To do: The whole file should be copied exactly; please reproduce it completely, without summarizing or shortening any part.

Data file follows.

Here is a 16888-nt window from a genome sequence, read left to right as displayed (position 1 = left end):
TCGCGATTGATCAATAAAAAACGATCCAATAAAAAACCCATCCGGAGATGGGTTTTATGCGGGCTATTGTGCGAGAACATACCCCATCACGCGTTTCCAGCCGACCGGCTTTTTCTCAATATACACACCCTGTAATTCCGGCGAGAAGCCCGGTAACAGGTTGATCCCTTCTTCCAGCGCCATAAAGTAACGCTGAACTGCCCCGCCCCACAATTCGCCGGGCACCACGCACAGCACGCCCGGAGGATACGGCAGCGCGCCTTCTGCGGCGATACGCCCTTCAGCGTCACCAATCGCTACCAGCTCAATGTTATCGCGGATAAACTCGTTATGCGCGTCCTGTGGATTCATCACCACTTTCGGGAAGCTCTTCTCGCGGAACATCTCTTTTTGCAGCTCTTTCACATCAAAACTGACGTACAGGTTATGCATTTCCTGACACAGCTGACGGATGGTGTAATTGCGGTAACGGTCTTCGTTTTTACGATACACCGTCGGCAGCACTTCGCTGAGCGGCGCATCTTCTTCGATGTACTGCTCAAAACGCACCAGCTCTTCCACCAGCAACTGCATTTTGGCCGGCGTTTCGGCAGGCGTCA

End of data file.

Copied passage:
Here is a 16888-nt window from a genome sequence, read left to right as displayed (position 1 = left end):
TCGCGATTGATCAATAAAAAACGATCCAATAAAAAACCCATCCGGAGATGGGTTTTATGCGGGCTATTGTGCGAGAACATACCCCATCACGCGTTTCCAGCCGACCGGCTTTTTCTCAATATACACACCCTGTAATTCCGGCGAGAAGCCCGGTAACAGGTTGATCCCTTCTTCCAGCGCCATAAAGTAACGCTGAACTGCCCCGCCCCACAATTCGCCGGGCACCACGCACAGCACGCCCGGAGGATACGGCAGCGCGCCTTCTGCGGCGATACGCCCTTCAGCGTCACCAATCGCTACCAGCTCAATGTTATCGCGGATAAACTCGTTATGCGCGTCCTGTGGATTCATCACCACTTTCGGGAAGCTCTTCTCGCGGAACATCTCTTTTTGCAGCTCTTTCACATCAAAACTGACGTACAGGTTATGCATTTCCTGACACAGCTGACGGATGGTGTAATTGCGGTAACGGTCTTCGTTTTTACGATACACCGTCGGCAGCACTTCGCTGAGCGGCGCATCTTCTTCGATGTACTGCTCAAAACGCACCAGCTCTTCCACCAGCAACTGCATTTTGGCCGGCGTTTCGGCAGGCGTCA